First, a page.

My least favorite mechanism, though I think I’m probably the only one who complains about it, are the Current cards. What bugs me isn’t necessarily their power level per-se, but how they interact with the other player. They generally have really fucking annoying effects that will persist for a very long time, and I don’t like how the solution is to either steal/score an agenda or be packing Currents of your own. The latter case is what I think FFG was going for, and I think that’s bullshit. The only thing stopping currents from being more of a problem (fun-wise) in this game, is that corp deck space is already tight since they have to pack agendas, ice, and economy. But I consider that a stroke of good luck that has stopped bad game design from taking the fun level of Netrunner down several notches.


You don’t access with Archives Interface, so there’s no psi game to play.

I agree with your general argument, but I think this is a bad example as CCGs have a long history of workarounds to tutors like Test Run.

It could use “If this leaves play, exile it” language to prevent abused by Test Run + Scavenge specifically. If the $15 cost program has a long-term effect, this can be enough on its own.

It could have a split cost like Atman where you effectively pay part of the cost as a triggered ability when it enters.

It could use alternate costs such as sacrificing other programs with a total cost of $15 or more.

It could be like Rabbit Hole where it comes in 3 pieces at $5 each with a triggered ability that lets you pay to install the other pieces.

It could simply declare that this program can only be installed from the grip.

There’s probably a lot more ways - making card text have the final say actually gives a lot of freedom to paint yourself into corners and then right back out again.


And then suddenly, morph shows up in the next cycle!



Kindof morph?

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Interns is the perfect counter-tech to Noise in that respect actually- I had it used against me two different times at a tournament over the weekend to get an NAPD from Archives back into the scoring remote and advance it, and a lot of RP I see still run 2 Interns.

I agree - and that’s why Test Run exists in the first place. From a strategic perspective, however, FFG is taking the slow route for the development of the game. The game has a limited number of tutors - you can only tutor for programs (any for Shaper, icebreakers for Crim, viruses for Anarch) or a subset of resources. Good econ was restricted until recently. There are a lot of silver bullets and very few sweeping solutions - no Wrath of God, no Armageddon. Even oNR had a broad tutor (search deck for anything), I forgot its name but it existed. I’m sure all of these will turn up eventually, but for now the game’s development is extremely cautious.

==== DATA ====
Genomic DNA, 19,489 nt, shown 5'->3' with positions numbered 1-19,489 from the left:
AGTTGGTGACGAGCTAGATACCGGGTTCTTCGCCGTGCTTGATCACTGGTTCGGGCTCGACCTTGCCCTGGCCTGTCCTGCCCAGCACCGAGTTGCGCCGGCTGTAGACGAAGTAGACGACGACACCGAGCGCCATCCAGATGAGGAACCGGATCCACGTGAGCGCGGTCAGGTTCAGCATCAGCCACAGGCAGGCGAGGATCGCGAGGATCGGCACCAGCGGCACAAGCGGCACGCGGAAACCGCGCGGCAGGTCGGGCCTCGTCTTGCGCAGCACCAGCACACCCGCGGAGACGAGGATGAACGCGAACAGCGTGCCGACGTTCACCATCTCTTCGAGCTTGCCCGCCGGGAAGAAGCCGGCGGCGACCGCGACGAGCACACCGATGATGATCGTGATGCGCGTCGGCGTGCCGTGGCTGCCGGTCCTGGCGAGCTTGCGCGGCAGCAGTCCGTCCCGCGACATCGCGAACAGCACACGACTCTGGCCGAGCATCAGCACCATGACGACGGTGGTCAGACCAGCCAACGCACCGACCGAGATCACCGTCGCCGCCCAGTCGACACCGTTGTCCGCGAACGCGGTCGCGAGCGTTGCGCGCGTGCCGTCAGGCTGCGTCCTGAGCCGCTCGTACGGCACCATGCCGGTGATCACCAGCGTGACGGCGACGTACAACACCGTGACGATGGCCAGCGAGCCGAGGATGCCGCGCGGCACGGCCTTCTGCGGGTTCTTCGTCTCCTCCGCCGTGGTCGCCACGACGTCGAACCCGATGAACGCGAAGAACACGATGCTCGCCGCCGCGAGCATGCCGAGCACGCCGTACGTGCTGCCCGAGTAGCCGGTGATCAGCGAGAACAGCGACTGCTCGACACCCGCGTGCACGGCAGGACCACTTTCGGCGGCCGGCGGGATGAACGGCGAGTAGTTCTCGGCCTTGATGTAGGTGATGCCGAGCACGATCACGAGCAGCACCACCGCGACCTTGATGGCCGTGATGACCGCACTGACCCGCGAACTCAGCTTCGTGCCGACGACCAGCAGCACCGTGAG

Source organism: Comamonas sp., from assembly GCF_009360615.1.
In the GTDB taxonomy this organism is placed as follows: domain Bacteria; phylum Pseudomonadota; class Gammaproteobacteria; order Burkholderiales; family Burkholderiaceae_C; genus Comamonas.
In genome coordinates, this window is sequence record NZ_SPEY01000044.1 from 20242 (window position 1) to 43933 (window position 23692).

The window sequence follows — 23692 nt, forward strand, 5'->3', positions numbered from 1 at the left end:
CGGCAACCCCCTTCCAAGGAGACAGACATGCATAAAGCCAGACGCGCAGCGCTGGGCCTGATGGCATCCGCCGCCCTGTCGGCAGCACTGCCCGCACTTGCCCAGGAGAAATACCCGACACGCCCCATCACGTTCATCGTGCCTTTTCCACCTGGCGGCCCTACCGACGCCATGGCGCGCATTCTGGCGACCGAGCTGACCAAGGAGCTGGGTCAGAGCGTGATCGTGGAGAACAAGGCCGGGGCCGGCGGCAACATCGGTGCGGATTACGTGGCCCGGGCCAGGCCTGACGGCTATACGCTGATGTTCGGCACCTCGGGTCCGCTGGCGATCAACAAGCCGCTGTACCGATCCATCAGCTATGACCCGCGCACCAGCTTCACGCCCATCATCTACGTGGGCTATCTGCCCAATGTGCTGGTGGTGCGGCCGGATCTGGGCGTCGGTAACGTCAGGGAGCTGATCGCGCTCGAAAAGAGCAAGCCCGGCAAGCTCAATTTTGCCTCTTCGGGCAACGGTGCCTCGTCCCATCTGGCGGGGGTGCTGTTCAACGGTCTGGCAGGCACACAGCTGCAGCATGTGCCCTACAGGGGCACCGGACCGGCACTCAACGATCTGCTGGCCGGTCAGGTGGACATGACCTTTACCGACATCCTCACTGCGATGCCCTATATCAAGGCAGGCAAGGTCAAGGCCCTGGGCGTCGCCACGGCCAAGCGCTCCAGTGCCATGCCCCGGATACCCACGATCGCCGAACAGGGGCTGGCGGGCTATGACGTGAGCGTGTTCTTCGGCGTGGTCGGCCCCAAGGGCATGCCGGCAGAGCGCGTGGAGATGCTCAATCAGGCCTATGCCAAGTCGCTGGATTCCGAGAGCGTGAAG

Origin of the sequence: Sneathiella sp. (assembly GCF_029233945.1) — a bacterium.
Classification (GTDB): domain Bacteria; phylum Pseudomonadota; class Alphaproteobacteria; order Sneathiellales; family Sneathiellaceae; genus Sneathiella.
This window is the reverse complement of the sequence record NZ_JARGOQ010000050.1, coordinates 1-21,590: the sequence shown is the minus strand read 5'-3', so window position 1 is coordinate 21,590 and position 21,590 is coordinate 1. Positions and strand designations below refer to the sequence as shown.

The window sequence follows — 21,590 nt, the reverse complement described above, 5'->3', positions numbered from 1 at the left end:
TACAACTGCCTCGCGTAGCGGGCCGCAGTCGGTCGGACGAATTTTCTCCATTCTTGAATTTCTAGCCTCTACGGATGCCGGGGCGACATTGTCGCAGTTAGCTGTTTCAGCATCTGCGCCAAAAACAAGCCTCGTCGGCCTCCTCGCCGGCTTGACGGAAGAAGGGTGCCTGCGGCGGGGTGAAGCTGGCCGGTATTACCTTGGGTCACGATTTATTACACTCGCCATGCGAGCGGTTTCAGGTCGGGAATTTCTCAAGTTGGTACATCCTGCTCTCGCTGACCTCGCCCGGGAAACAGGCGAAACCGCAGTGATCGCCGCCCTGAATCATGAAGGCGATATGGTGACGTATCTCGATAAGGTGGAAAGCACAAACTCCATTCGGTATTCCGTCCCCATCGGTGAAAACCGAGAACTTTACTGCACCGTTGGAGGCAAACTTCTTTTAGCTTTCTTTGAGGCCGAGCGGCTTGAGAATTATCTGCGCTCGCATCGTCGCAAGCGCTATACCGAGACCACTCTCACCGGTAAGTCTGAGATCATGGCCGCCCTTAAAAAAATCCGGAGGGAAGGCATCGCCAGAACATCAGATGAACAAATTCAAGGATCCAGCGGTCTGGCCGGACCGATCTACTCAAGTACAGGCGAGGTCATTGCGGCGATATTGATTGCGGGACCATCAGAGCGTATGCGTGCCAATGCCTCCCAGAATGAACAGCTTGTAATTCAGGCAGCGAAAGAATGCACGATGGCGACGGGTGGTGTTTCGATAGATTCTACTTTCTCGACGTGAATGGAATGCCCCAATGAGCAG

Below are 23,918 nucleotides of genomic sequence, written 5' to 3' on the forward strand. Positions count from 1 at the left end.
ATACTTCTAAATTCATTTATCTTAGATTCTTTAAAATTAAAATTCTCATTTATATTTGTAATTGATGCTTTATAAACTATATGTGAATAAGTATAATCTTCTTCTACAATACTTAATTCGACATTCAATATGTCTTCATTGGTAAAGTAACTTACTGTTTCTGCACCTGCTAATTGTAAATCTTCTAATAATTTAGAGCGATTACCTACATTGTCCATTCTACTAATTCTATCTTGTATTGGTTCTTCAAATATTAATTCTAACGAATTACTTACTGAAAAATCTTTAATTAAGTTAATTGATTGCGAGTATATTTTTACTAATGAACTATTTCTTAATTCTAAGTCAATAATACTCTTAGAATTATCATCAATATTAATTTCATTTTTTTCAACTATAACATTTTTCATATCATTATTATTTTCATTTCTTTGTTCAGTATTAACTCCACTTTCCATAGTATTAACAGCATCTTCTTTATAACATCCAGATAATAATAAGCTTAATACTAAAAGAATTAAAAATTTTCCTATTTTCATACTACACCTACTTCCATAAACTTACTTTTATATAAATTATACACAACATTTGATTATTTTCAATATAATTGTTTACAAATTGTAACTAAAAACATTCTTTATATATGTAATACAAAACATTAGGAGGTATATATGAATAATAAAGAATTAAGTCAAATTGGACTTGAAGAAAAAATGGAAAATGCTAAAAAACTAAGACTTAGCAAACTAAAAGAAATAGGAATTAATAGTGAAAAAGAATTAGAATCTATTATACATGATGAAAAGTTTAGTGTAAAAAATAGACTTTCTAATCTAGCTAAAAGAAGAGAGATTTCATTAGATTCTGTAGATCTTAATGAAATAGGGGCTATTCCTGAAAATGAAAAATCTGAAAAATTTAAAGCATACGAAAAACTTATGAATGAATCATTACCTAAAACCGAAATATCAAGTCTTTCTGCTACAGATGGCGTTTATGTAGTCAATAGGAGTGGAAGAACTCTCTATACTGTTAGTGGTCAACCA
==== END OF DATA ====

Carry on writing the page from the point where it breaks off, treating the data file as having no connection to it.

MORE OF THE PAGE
How many super-strong cards did the first Magic expansion have? At least nine. We had many more NR cards so far, and even the strong opposition won’t claim that more than four or five of them deserve consideration for restriction.

To be honest, I would prefer to see FFG take more risks and apply the banhammer more vigorously. However, I am playing the devil’s advocate here: there is a reason these weak cards exist. It’s all about choosing the safe path and taking care of the game’s longevity while working within the rules that FFG has set for itself (no bans, for example). This is an LCG, there are solutions for everything, but given the constraints - I think we’re in a pretty good spot.


It’s kind of strange that they’re so conservative about Runner tutors, but Corp tutors are totally fine.

Aggressive Negotiation and Project Atlas are both broad tutors by your definition, and Accelerated Diagnostics Combo Wombo effectively tutors for any card (because of Interns).

I agree that the game could be a lot worse, especially considering the limited development resources available.

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Possibly due to the Agenda flood effect? That said, there’s conditions on AggNeg that makes it not the auto-include it could be.

@IirionClaus, Mantis, Fixer at Large. There’s a part of me that wouldn’t mind seeing it reprinted (as I know I can’t have 15 copies like in oNR) but I don’t think at this point I’ll miss it if it never gets re-created.

I think it is likely because of the fact that all corp decks need to run ice/economy/agendas.

Runners have more flexible spots, I think it is also slightly a flavor thing as well. Corps can get what they need when they need it.